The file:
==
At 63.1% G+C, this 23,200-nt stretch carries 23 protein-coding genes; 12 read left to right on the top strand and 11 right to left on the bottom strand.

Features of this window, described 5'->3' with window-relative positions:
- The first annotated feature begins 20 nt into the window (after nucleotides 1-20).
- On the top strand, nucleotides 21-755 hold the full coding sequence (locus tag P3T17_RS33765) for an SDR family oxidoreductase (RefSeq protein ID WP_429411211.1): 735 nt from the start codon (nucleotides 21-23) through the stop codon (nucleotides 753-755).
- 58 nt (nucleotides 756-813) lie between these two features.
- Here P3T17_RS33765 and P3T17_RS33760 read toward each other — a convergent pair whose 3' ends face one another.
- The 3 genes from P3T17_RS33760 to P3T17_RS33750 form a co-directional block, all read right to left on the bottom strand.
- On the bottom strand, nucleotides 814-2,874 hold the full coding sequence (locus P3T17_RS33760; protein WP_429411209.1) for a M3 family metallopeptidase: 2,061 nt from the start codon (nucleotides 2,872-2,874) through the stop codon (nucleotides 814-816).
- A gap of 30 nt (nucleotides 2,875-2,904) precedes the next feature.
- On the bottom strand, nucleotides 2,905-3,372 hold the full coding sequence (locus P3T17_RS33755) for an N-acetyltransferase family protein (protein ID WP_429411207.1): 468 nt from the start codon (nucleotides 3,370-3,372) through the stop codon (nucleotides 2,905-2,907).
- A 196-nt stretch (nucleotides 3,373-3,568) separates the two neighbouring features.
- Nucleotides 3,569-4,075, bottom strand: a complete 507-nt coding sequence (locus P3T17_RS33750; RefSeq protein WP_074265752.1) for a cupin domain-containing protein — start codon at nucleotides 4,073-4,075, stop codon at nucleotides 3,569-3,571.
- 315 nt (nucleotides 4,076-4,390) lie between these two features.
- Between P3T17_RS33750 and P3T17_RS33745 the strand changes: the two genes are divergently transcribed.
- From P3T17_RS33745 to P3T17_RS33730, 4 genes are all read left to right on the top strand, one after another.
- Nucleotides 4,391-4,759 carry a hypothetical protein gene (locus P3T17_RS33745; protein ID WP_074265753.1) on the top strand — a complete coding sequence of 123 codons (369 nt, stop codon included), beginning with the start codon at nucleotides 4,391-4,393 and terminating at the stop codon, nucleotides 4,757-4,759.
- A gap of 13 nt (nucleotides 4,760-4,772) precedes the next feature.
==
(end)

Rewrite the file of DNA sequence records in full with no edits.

At 63.1% G+C, this 23,200-nt stretch carries 23 protein-coding genes; 12 read left to right on the top strand and 11 right to left on the bottom strand.

Features of this window, described 5'->3' with window-relative positions:
- The first annotated feature begins 20 nt into the window (after nucleotides 1-20).
- On the top strand, nucleotides 21-755 hold the full coding sequence (locus tag P3T17_RS33765) for an SDR family oxidoreductase (RefSeq protein ID WP_429411211.1): 735 nt from the start codon (nucleotides 21-23) through the stop codon (nucleotides 753-755).
- 58 nt (nucleotides 756-813) lie between these two features.
- Here P3T17_RS33765 and P3T17_RS33760 read toward each other — a convergent pair whose 3' ends face one another.
- The 3 genes from P3T17_RS33760 to P3T17_RS33750 form a co-directional block, all read right to left on the bottom strand.
- On the bottom strand, nucleotides 814-2,874 hold the full coding sequence (locus P3T17_RS33760; protein WP_429411209.1) for a M3 family metallopeptidase: 2,061 nt from the start codon (nucleotides 2,872-2,874) through the stop codon (nucleotides 814-816).
- A gap of 30 nt (nucleotides 2,875-2,904) precedes the next feature.
- On the bottom strand, nucleotides 2,905-3,372 hold the full coding sequence (locus P3T17_RS33755) for an N-acetyltransferase family protein (protein ID WP_429411207.1): 468 nt from the start codon (nucleotides 3,370-3,372) through the stop codon (nucleotides 2,905-2,907).
- A 196-nt stretch (nucleotides 3,373-3,568) separates the two neighbouring features.
- Nucleotides 3,569-4,075, bottom strand: a complete 507-nt coding sequence (locus P3T17_RS33750; RefSeq protein WP_074265752.1) for a cupin domain-containing protein — start codon at nucleotides 4,073-4,075, stop codon at nucleotides 3,569-3,571.
- 315 nt (nucleotides 4,076-4,390) lie between these two features.
- Between P3T17_RS33750 and P3T17_RS33745 the strand changes: the two genes are divergently transcribed.
- From P3T17_RS33745 to P3T17_RS33730, 4 genes are all read left to right on the top strand, one after another.
- Nucleotides 4,391-4,759 carry a hypothetical protein gene (locus P3T17_RS33745; protein ID WP_074265753.1) on the top strand — a complete coding sequence of 123 codons (369 nt, stop codon included), beginning with the start codon at nucleotides 4,391-4,393 and terminating at the stop codon, nucleotides 4,757-4,759.
- A gap of 13 nt (nucleotides 4,760-4,772) precedes the next feature.